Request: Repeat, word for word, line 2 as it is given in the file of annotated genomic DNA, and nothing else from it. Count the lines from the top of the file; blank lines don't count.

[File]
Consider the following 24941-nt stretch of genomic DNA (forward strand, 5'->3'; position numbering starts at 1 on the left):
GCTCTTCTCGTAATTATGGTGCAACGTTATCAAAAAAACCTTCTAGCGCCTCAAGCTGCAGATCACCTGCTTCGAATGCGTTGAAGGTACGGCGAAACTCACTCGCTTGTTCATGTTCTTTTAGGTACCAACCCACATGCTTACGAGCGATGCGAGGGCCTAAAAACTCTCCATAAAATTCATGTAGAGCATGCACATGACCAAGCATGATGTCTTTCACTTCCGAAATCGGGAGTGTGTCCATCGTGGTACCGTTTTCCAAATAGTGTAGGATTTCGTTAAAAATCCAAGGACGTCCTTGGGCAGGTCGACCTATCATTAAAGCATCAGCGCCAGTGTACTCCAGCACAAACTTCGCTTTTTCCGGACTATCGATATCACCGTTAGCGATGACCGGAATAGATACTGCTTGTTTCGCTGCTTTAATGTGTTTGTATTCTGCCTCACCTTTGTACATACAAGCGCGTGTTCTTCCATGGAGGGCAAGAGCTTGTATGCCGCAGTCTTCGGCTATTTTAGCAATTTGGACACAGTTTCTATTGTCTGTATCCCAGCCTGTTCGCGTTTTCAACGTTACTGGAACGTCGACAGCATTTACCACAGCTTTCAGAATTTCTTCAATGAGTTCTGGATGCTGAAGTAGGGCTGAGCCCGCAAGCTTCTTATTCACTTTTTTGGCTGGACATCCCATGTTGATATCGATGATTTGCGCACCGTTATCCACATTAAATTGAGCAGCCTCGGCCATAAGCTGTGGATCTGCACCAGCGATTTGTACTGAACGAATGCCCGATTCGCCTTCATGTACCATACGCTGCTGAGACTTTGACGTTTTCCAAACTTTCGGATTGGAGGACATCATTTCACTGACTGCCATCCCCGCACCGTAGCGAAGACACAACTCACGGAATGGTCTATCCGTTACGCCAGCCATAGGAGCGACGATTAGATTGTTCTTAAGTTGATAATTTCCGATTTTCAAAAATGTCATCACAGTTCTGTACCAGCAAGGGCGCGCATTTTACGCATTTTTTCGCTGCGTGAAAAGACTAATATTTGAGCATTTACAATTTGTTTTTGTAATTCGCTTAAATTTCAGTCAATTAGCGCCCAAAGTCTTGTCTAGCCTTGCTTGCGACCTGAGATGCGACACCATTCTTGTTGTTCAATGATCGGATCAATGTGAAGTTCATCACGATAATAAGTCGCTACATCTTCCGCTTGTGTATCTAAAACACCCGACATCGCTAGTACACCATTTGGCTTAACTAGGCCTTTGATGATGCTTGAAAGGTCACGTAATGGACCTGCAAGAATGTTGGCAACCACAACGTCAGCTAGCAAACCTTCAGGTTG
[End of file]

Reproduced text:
GCTCTTCTCGTAATTATGGTGCAACGTTATCAAAAAAACCTTCTAGCGCCTCAAGCTGCAGATCACCTGCTTCGAATGCGTTGAAGGTACGGCGAAACTCACTCGCTTGTTCATGTTCTTTTAGGTACCAACCCACATGCTTACGAGCGATGCGAGGGCCTAAAAACTCTCCATAAAATTCATGTAGAGCATGCACATGACCAAGCATGATGTCTTTCACTTCCGAAATCGGGAGTGTGTCCATCGTGGTACCGTTTTCCAAATAGTGTAGGATTTCGTTAAAAATCCAAGGACGTCCTTGGGCAGGTCGACCTATCATTAAAGCATCAGCGCCAGTGTACTCCAGCACAAACTTCGCTTTTTCCGGACTATCGATATCACCGTTAGCGATGACCGGAATAGATACTGCTTGTTTCGCTGCTTTAATGTGTTTGTATTCTGCCTCACCTTTGTACATACAAGCGCGTGTTCTTCCATGGAGGGCAAGAGCTTGTATGCCGCAGTCTTCGGCTATTTTAGCAATTTGGACACAGTTTCTATTGTCTGTATCCCAGCCTGTTCGCGTTTTCAACGTTACTGGAACGTCGACAGCATTTACCACAGCTTTCAGAATTTCTTCAATGAGTTCTGGATGCTGAAGTAGGGCTGAGCCCGCAAGCTTCTTATTCACTTTTTTGGCTGGACATCCCATGTTGATATCGATGATTTGCGCACCGTTATCCACATTAAATTGAGCAGCCTCGGCCATAAGCTGTGGATCTGCACCAGCGATTTGTACTGAACGAATGCCCGATTCGCCTTCATGTACCATACGCTGCTGAGACTTTGACGTTTTCCAAACTTTCGGATTGGAGGACATCATTTCACTGACTGCCATCCCCGCACCGTAGCGAAGACACAACTCACGGAATGGTCTATCCGTTACGCCAGCCATAGGAGCGACGATTAGATTGTTCTTAAGTTGATAATTTCCGATTTTCAAAAATGTCATCACAGTTCTGTACCAGCAAGGGCGCGCATTTTACGCATTTTTTCGCTGCGTGAAAAGACTAATATTTGAGCATTTACAATTTGTTTTTGTAATTCGCTTAAATTTCAGTCAATTAGCGCCCAAAGTCTTGTCTAGCCTTGCTTGCGACCTGAGATGCGACACCATTCTTGTTGTTCAATGATCGGATCAATGTGAAGTTCATCACGATAATAAGTCGCTACATCTTCCGCTTGTGTATCTAAAACACCCGACATCGCTAGTACACCATTTGGCTTAACTAGGCCTTTGATGATGCTTGAAAGGTCACGTAATGGACCTGCAAGAATGTTGGCAACCACAACGTCAGCTAGCAAACCTTCAGGTTG